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Tron: Legacy: Still lost in the game, three decades later

2.5 out of 4 stars


Welcome to geek heaven, a.k.a. Tron: Legacy, the sequel to an undistinguished 1982 sci-fi movie about a guy who gets lost in a computer game that introduced computer-generated imagery to movies. In the almost 30 years since its release, Tron has evolved into enough of a cult that Disney has gambled it can be revived as a 3-D movie, with an estimated budget in the $200-million (U.S.) range.

With a curiously stubborn kind of integrity, Tron: Legacy follows what did and didn't work the first time - another weak story with sub-B-movie dialogue, partly compensated for by intensely conceived geometric design and special effects. First-time director Joseph Kosinski is a former architect; the designer Darren Gilford comes from auto design. In other words, this is a movie for your eyes only.

The perfunctory narrative introduces Sam Flynn (Garrett Hedlund), as the son of game designer Kevin Flynn (Jeff Bridges) who disappeared 20 years earlier in an effort to save the world from a rogue computer operating system. Sam, still brooding over his dad's disappearance, is a wealthy lost soul, living in his groovy loft, riding his motorcycle and, once a year, playing a trick on the giant technology company, Encom, of which he is a major shareholder. One night he is lured to the dusty old video arcade that his father owned where, at a little past the movie's 20-minute mark, he slips into his dad's game, and dull real life gets transformed. Most 3-D films feel too dark, but Tron embraces the darkness in a disorienting night ride of electric black, blue and orange geometric forms and splashes of colour.

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After playing a test match of laser murder Frisbee, Sam finds himself in a giant gladiatorial arena, involving flying motorcycles, driven by rivals who look like people but are really "programs" that shatter on impact. The entire world of the "grid" is under the control of Clu, who has the somewhat rubbery-looking CGI face of a young Jeff Bridges. A former game-playing avatar of Kevin Flynn's, Clu has evolved into a combination of Satan and Hitler, programmed for tyrannical perfection and determined to expunge any flawed "user" elements from the Troniverse.

The real Kevin Flynn, middle-aged, and grizzled (Bridges again), is living off the grid, cohabiting with his favourite creation, a near-human "isomorphic algorithm" named Quorra (Olivia Wilde), a nerd fantasy babe with her hair in a Louise Brooks angular bob, dressed in a slinky, bare-shouldered, one-piece jumpsuit.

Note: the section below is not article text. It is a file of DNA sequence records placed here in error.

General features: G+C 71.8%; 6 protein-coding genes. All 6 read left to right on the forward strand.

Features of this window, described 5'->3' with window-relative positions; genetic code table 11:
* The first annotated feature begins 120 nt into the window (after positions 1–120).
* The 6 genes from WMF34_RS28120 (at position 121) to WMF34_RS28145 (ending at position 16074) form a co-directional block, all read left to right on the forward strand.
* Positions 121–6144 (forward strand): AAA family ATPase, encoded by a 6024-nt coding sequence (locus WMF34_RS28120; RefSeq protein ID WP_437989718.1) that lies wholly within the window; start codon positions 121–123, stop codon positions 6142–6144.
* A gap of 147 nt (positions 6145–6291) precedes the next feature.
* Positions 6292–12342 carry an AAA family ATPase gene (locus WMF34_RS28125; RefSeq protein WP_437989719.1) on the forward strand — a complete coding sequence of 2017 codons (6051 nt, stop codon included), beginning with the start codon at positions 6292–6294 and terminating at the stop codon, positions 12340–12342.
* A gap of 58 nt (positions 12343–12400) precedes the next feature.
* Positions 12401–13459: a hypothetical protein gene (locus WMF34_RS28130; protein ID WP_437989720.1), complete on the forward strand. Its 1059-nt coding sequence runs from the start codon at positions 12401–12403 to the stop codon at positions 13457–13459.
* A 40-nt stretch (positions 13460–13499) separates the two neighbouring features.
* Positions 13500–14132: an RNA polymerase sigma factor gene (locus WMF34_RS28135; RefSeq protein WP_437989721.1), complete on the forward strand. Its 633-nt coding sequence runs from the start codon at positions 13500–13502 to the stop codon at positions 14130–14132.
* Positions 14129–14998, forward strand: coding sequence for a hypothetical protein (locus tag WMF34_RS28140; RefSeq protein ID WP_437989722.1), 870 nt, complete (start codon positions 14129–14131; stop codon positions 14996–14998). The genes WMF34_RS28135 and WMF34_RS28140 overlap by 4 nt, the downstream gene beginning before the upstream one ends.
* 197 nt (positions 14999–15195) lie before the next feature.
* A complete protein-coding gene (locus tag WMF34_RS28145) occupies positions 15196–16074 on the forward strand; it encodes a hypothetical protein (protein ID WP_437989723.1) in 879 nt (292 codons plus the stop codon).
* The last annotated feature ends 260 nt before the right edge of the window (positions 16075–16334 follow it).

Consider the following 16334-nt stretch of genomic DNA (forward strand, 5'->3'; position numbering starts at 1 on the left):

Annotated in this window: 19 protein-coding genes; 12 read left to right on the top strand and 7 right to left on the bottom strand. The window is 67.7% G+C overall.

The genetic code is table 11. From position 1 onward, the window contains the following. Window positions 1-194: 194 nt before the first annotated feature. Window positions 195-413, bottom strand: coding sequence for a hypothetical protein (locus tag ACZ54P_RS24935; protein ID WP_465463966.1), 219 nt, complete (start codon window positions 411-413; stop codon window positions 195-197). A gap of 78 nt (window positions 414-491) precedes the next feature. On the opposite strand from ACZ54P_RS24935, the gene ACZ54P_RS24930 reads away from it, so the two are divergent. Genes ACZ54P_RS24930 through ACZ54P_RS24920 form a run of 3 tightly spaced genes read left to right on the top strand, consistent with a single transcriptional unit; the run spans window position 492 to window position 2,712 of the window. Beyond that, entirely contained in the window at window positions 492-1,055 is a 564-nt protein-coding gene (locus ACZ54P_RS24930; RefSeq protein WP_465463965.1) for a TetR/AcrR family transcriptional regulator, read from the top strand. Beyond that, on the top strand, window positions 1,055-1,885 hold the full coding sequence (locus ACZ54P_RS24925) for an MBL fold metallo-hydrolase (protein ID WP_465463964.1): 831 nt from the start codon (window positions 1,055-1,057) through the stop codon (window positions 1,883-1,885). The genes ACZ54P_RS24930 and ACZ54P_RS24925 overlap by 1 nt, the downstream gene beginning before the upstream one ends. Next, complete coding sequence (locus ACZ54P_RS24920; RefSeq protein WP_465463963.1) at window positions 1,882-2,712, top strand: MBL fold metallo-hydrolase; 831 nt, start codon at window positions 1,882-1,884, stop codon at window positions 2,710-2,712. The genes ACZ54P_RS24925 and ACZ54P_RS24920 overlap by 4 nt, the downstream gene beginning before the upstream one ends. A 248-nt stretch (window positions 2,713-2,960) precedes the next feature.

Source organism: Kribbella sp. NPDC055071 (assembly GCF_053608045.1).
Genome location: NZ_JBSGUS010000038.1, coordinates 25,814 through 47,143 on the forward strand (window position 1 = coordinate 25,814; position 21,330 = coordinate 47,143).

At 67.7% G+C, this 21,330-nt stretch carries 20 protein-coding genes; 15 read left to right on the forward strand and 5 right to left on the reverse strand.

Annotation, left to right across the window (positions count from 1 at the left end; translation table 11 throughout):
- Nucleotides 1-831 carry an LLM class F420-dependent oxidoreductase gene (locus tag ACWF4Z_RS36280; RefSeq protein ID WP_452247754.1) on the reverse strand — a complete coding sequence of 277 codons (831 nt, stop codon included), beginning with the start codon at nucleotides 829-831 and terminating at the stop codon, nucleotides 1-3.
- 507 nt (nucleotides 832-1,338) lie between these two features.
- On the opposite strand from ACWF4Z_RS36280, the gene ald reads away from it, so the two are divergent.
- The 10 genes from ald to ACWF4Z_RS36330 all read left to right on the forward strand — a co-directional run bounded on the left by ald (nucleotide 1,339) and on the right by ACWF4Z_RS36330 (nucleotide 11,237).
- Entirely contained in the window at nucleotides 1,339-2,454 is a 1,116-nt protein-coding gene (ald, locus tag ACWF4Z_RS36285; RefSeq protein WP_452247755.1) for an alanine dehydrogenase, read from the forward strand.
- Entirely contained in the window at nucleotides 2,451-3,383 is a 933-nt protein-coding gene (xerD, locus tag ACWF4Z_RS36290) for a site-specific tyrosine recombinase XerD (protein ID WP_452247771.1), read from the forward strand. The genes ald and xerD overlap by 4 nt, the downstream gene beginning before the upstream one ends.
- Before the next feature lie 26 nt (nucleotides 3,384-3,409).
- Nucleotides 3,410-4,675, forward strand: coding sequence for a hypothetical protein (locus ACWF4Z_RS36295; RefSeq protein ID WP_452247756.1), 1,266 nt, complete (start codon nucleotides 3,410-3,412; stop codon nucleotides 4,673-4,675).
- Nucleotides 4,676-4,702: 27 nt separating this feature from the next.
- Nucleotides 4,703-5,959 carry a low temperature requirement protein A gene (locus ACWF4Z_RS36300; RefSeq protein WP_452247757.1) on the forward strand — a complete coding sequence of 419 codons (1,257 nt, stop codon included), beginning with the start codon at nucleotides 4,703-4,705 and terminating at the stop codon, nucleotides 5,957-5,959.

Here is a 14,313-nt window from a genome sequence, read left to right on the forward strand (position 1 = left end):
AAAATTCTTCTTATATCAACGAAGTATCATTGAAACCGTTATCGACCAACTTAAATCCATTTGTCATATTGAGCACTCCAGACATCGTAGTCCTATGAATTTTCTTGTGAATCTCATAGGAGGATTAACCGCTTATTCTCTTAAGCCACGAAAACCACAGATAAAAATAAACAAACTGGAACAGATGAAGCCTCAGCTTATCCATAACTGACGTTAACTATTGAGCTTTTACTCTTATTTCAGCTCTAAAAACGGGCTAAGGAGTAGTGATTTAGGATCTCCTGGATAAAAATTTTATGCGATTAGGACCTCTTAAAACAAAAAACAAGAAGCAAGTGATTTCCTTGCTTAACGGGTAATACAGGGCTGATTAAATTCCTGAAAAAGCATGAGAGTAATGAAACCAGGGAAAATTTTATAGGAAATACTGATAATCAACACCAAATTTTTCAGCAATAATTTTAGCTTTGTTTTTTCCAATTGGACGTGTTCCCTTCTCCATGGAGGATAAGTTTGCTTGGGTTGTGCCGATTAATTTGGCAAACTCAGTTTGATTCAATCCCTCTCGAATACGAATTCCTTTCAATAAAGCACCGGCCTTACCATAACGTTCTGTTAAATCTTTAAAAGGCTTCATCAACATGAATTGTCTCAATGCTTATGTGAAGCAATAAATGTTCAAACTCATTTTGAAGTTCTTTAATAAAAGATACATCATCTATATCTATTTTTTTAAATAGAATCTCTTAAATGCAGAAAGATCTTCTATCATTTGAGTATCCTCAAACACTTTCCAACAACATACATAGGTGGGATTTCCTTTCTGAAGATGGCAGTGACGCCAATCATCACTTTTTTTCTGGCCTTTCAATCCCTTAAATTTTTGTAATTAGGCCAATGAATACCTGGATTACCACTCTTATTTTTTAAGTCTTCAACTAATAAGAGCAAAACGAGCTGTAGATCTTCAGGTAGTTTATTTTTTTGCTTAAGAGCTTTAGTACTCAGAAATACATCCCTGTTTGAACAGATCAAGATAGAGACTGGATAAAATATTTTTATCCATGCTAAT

In the past 30 years, it would be hard to say that Tron has evolved as feminist-friendly zone, though in fairness, characterization is not the movie's strong point for either sex. As Sam, Hedlund's main job is to squint and ride motorcycles. Most of the human emotions are left to Bridges, the good and evil versions. In an attempt at what we Earthlings call "humour," Flynn has evolved into a cyber version of the Dude from The Big Lebowski. He's a self-styled "biodigital jazzman" who complains to his rambunctious son: "You're messing with my Zen thing, man."

Eventually, Sam convinces his contemplative dad that it's time for all of them to find their way back to the portal. The journey is long and repetitive, with more glowing vehicle chases. There's a welcome detour to the virtual world's favourite underground watering hole, run by a white-haired dandy named Zeus (Michael Sheen) who, upon meeting Sam, announces, in a needless declaration of the movie's messianic theme: "Behold the son of the Maker!"

Still, that nightclub scene rocks, in a techno kind of way. The setting suggests an eighties euro-disco airport hangar, where sleek "programs" nuzzle in the corners to the power pulse of the French band Daft Punk, while the bartender serves big Windex-coloured cocktails. Somehow, the urgency of the escape mission becomes much more immediate. Three drinks in one of those places and you can never find a portal when you need one.

Tron: Legacy

  • Directed by Joseph Kosinski
  • Written by Edward Kitsis and Adam Horowitz
  • Starring Jeff Bridges, Garrett Hedlund and Olivia Wilde
  • Classification: PG

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About the Author
Film critic

Liam Lacey is a film critic for The Globe and Mail. More

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